Doctoral Program in Epidemiologic Science

The Ph.D. program in Epidemiologic Science is administered by the Horace H. Rackham School of Graduate Studies. Its objective is to produce scientists who are expert in recognition and investigation of those basic aspects of etiology and pathogenesis of disease relevant to prevention and control of infectious and non-infectious diseases. Graduates are qualified for positions in academia, research institutes, government, and industry.

View Current Doctoral Student Profiles

An M.P.H. in Epidemiology, or other relevant master's degree in a related discipline (for example, an M.S. in microbiology), is required prior to entrance into the Ph.D. program. Successful applicants lacking credit for any courses, laboratories, or fieldwork equivalent to those of the University of Michigan School of Public Health M.P.H. Program in Epidemiology are expected to make up these deficiencies during their initial stage of studies. The field work/laboratory requirement is waived for students with a professional doctoral degree and for others who have documented evidence of employment in a relevant area.

Applicants are evaluated on the basis of undergraduate and graduate academic records, GRE scores or equivalents, letters of recommendation, and commitment to a career in epidemiology or research in a laboratory science. In addition, potential students should list which faculty they are interested in working with. Prior agreement by a faculty member in the department to mentor a new student is an important consideration in acceptance to the Ph.D. program.

There are two major stages in the program to be completed prior to getting the Ph.D. degree: the pre-candidate stage and the candidate stage. The major task of the pre-candidate stage is to prepare for and successfully complete the Competency Examination, usually within the first year of enrollment. The major tasks at the candidate stage are to conduct dissertation research and to successfully complete that research with the ongoing guidance of a committee whose membership will be selected by the student and primary mentor. This research program is then presented and defended as a "dissertation defense," the penultimate event in achieving the doctoral degree.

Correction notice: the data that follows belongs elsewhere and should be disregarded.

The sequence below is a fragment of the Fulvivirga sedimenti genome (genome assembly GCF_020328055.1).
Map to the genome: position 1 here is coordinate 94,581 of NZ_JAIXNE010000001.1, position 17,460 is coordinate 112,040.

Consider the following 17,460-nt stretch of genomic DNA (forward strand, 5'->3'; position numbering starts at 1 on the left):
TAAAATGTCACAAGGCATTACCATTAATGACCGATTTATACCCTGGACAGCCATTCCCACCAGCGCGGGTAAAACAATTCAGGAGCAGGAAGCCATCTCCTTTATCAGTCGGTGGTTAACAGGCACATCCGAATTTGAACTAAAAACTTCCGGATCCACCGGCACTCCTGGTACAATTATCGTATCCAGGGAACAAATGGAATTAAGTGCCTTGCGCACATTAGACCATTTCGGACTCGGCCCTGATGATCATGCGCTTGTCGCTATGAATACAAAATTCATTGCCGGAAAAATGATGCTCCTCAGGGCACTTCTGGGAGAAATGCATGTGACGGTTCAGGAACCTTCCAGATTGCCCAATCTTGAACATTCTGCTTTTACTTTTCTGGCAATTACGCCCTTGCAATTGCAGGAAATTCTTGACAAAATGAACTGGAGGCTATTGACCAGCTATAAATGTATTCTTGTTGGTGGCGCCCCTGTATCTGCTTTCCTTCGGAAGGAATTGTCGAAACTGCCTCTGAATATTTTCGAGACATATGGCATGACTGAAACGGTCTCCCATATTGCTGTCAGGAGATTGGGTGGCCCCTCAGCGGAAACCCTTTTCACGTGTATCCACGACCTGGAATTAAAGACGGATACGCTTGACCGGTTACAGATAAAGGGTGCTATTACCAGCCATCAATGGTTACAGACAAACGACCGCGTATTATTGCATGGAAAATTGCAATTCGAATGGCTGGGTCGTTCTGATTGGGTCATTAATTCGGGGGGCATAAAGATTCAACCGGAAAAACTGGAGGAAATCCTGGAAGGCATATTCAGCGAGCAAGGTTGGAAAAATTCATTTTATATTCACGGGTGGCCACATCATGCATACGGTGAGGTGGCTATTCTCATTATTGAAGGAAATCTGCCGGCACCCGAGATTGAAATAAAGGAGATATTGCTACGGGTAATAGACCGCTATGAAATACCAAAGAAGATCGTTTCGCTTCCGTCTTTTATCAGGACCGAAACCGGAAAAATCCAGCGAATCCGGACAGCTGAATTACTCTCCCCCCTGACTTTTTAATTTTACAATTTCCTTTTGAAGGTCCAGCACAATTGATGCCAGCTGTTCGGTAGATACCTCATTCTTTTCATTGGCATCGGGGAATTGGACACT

Typically, a Ph.D. program takes a total of four years to complete when a Master of Public Health (or other relevant degree) has previously been obtained. The time frame depends largely on how soon advancement to candidacy is achieved. Once advancement to candidacy has occurred (usually after one year), students typically develop and defend their research prospectus the following year and complete their research effort (including its written presentation) in two years.

For a very detailed description of the Epidemiology Department's Ph.D. guidelines please view the Ph.D. guidelines (PDF).


Visit the Admissions & Aid section of the U-M SPH site for details on the application process and financial aid options. Additional information for international applicants can be found here.